Marriage requires two people, free to marry, of opposite sex (proper matter) and witness by the Church of their vows (proper form).  The issue of gay "marriage" also touches on this issue of sacramental suitability, and for the same reasons, cannot be endorsed by the Church.  Two people of the same sex, no matter how committed to each other they are, do not constitute the proper matter.

Similarly, Holy Orders requires proper matter.  If we go back to the institution of the priesthood, ONLY men were ordained (the Last Supper).  Christ had women who followed Him and who provided for Him and His ministry, but He did not elect to consecrate them priests.  Since He did not, the Church  cannot.  The proper matter of Holy Orders is a man.  

By discipline in the Roman Catholic Church, this is an unmarried man, but in other rites of the Catholic faith, the man may be married--celibacy is a matter of discipline, not of form or matter.  Will we see married priests as a matter of custom rather than exception in the Roman rite?  Maybe.  But it is not a certainty, and the discipline of celibacy has good reasons for its existence.

The modern argument tends to be that if Christ were coming on earth today he'd ordain women too, because today women have a more equal role than in the first century.  The thinking is that He did what He did only because of the conventions of the time.  My response is: balderdash.  

First, it takes great hubris to decide one knows what  Christ "would have done."  God knew when the first priests were ordained that women would have the status they do in this day and age--and Christ still chose to ordain only men.  I find great arrogance in that position, especially since it is given at the remove of 2000 years.  Those who were the actual compatriots of Christ, however, carried on by ordaining only men, and, it seems,  are bound to keep the practice as it was handed to them.

Second, Christ had no difficulty overturning all kinds of established norms (even permitting women into full discipleship--see the story of Mary and Martha).  If He wanted women priests, it's fair to suppose (invoking that same interior knowledge of Christ's mind that I just derided), knowing that He would ask that the faith be passed on unchanged--He would have ordained them.  He didn't.  

The idea that women are somehow  "capable" is a modern one, and not  not relevant to the discussion from the perspective of the Catholic faith.  It is a very secular/Protestant idea.  This idea of capability implies an unfettered right to any "job" one wants and that is not God's design.  He has vocations for us all, but that's HIS call, not  OUR right.  Jesus for His own reasons chose to ordain only men, and chose to come to Earth as a man, and to tell us to call God Father--all for a reason.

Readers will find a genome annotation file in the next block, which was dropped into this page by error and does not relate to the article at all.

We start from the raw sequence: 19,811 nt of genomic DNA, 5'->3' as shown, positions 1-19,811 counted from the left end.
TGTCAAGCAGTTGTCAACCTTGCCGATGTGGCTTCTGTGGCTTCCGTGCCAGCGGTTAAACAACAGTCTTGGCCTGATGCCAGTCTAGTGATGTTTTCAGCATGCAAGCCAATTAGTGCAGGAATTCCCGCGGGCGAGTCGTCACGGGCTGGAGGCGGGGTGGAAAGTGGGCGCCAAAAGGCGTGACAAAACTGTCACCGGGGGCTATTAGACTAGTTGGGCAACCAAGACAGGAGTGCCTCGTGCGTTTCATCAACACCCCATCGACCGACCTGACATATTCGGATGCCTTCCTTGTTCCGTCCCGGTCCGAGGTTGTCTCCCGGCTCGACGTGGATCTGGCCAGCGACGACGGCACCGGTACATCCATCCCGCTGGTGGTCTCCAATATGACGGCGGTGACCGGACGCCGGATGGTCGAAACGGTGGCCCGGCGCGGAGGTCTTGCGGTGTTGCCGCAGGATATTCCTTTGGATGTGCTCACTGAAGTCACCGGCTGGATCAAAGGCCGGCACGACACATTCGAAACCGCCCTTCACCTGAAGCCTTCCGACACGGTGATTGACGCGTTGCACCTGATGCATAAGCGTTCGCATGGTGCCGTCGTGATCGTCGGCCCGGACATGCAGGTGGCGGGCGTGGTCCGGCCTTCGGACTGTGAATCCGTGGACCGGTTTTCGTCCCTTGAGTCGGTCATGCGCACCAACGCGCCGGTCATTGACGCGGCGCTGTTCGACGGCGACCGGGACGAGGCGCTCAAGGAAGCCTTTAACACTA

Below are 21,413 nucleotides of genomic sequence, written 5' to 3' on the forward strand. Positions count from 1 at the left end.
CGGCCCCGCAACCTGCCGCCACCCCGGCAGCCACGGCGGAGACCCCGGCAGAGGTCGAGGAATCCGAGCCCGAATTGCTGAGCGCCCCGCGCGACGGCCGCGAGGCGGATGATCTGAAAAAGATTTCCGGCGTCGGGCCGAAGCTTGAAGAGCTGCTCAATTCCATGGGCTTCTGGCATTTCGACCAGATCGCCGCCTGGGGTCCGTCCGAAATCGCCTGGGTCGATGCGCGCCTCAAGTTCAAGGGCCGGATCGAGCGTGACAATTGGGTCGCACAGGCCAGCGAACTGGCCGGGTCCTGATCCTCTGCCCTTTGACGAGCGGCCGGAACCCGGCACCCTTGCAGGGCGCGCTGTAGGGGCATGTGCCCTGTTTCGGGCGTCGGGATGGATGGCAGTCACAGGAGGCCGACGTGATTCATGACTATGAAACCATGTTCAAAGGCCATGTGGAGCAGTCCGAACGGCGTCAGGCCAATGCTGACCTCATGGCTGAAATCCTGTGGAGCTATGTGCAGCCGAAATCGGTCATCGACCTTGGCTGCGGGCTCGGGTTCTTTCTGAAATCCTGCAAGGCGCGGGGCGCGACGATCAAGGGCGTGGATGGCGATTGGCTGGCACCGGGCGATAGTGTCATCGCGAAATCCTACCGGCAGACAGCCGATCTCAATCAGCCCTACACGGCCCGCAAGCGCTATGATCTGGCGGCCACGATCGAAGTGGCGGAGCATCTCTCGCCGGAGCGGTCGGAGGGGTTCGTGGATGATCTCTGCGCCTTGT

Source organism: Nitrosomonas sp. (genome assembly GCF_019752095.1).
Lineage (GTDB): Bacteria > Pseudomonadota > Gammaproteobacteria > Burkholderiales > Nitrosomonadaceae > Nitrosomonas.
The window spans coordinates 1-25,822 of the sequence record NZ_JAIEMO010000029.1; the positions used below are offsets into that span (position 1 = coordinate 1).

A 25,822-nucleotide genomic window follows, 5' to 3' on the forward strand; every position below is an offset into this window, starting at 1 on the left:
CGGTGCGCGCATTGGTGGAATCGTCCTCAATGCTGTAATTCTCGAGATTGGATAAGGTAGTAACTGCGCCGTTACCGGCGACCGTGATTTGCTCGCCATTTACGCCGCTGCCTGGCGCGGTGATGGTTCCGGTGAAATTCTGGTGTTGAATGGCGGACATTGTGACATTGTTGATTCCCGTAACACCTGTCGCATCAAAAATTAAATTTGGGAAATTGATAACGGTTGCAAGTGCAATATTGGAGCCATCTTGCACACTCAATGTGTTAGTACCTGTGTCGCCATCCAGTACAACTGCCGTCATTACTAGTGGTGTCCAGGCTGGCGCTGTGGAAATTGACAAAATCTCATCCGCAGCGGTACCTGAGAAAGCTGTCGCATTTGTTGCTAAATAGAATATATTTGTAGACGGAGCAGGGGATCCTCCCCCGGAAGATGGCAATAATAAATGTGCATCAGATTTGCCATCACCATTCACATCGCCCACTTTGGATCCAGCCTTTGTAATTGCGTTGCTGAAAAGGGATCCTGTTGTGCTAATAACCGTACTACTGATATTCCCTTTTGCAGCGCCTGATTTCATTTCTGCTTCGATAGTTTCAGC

Quite frankly, I don't have a better idea than God.  God is Father, Son and Holy Spirit (which is how God relates to us)--- not Creator, Redeemer, Sanctifier (which only describes what He does for us and is a much shallower idea.  I can create a work of great art, but I wouldn't die for it....)

This isn't just a matter of blind obedience,  it's a matter, in some ways, of giving up the idea that WE get to define how we relate to God and to each other.  It is a matter of humility, of recognizing our right relationship to God and the limits of our capabilities.

Think of it this way.  If I want to make an apple pie, only apples will do.  Peaches are lovely, fine and in no way inferior to apples, but make a pie with them and it's not an apple pie any more.  Priests are intended to be men.  When I get right down to it, I an not sure why, but it is clear from the Apostolic teaching as well as from history, and now from the Pope himself,  that such is the case.  So, from the Catholic perspective, that's it.  

Women have other vocations and roles, but not the priesthood.  Men have the priesthood but not motherhood (the first Christian vocation and one of the most exalted)  It's not a matter of "capability" in terms of skills and gifts, or a matter of fairness, it's a matter of design.  

We recognize that kind of design when it is physical.  Men simply cannot be biological mothers--does that make them "incapable" in the sense that defenders of women's ordination raise it--or just different and suited for other things?  Why is it so difficult to believe that there may be spiritual differences that we may not see that make women just as unsuited for priesthood?  Men and women are equal in their dignity before God and before each other but they are DIFFERENT, and called to different vocations both individually and as a group.

I need to understand that my life is not just about me personally--it's about my corporate role in the Church and in the plan of salvation--and that call comes from without, not within.  What seems a really great idea to man (inclusively speaking) may not seem so good to God, who knows better than we do.  

For which I am ever thankful.